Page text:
Jon Favreau’s reimagining of The Lion King is probably the most visually striking effects-heavy movie I’ve ever seen. And it’s not even necessarily the main characters that fully achieve that seemingly hyperbolic first sentence – but it’s more this all-encompassing world he and his team have created. For instance, there’s a scene featuring a dung beetle pushing a ball of giraffe shit across the desert and I was mesmerized. People will argue if a remake of The Lion King is “necessary” (we’ll get to that), but putting that aside for a second: The Lion King is a monumental achievement of technological advancement. I’ve never seen anything quite like it.
Look, I was also one of those people who thought the imagery all looked kind of weird after watching the trailer and some television commercials. But I also knew Favreau pulled off something similar with 2016’s The Jungle Book and, yes, he knows what he’s doing. The problem is, in short snippets, the imagery does look a little weird.The actors aren’t mocapped, so it’s just real looking animals who speak English. Yes, this will probably be divisive. But when I watched the full-length movie, it gradually brought me in and immersed me in this insanely beautiful CGI (or photorealism, or whatever they are calling it) world. And the results are stunning.
But, the original The Jungle Book doesn’t have the cultural importance in 2019 that the original The Lion King still has. This makes sense, because basically anyone in their 30s (or even early 40s) right now saw The Lion King, 25 years ago, at an influential age. And those people are very protective of the original movie and what it means to them. Which has led to an outcry of the “is this necessary?” argument. (For the record, I have very little The Lion King nostalgia. I am The Lion King agnostic. I was at the age where I felt too old to be going to Disney animated movies, yet not old enough to realize it doesn’t matter and I should have gone to the Disney animated movie. I eventually saw it on VHS.)
“Is this movie necessary?” is kind of a strange argument. What happens is someone will present this question on social media, then other people will just kind of keep repeating it without really thinking about what they are asking. This happens all the time. It reminds me of the scene in Planes, Trains and Automobiles when Del Griffith and Neal Page are driving the wrong way down the interstate as two Samaritans try to warn them. Del tells Neal not to worry about it, because how would those people know where Neal and Del are headed? Neal gives a satisfying nod, “Yeah, how would they know?” – before seeing the oncoming vehicles. But that moment where Neal accepts Del’s argument always reminds me of these kinds of social media talking points when a talking point makes no sense.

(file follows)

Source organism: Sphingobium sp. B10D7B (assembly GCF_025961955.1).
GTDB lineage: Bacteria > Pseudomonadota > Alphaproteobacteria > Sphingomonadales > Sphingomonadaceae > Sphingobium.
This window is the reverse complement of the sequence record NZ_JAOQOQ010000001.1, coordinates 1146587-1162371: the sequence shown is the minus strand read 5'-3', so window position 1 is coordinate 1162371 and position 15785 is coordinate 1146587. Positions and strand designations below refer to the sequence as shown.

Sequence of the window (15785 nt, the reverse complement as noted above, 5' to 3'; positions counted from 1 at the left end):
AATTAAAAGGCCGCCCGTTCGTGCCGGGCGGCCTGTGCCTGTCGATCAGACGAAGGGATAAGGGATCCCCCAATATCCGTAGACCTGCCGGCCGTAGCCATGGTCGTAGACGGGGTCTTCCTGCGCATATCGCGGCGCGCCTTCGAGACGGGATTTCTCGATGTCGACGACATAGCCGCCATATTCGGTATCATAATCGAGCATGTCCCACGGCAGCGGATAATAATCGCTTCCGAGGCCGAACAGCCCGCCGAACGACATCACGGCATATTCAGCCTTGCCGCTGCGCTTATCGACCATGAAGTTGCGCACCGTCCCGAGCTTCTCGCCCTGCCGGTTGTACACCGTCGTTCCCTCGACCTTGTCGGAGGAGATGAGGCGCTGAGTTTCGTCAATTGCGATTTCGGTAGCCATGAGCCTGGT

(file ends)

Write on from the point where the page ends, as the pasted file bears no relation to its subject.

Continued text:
Because in a given year, how many movies are “necessary”? It’s a pretty small number! Was Spider-Man: Far From Home necessary? Was The Shape of Water necessary? Looking around your apartment or house, how many of the items that you own are “necessary?” When I saw the new The Lion King there were a lot of kids with their parents. I bet in their minds, both the kids and the parents, at that moment, it felt “necessary.” (The kids were really into this movie.) Anyway, whatever! (Also, Disney’s shareholders will probably also find it “necessary.”)
So, as I said before, I’m The Lion King agnostic, where I do not at all have every beat of this story memorized. And, to be honest, I came into this movie pretty indifferent. And it won me over incredibly fast. It’s funny – Billy Eichner’s Timon and Seth Rogen’s Pumbaa will, deservedly, get a lot of headlines, but don’t sleep on John Oliver’s Zazu – sad (yes, that scene), and Chiwetel Ejiofor’s Scar is terrifying. Also, JD McCrary as young Simba is an absolute delight. (Also, not surprisingly, Nals get a little more screen time here because, well, if you cast Beyoncé, you’re sure as heck going to make sure Beyoncé has a good amount of dialogue). Though, because of the nature of what this movie is going for, the musical numbers are a lot less grandiose and playful, which is something I did like about the original.
But, my goodness, to hear James Earl Jones’ booming voice return to the role as Mufasa is just fantastic. Jones is 88 now and it’s not quite the same voice – it’s still wonderful, but there’s something maybe a little more fragile in there. And when Mufasa explains to Simba that, yes, he does get scared, there’s something really powerful about that hint of fragility.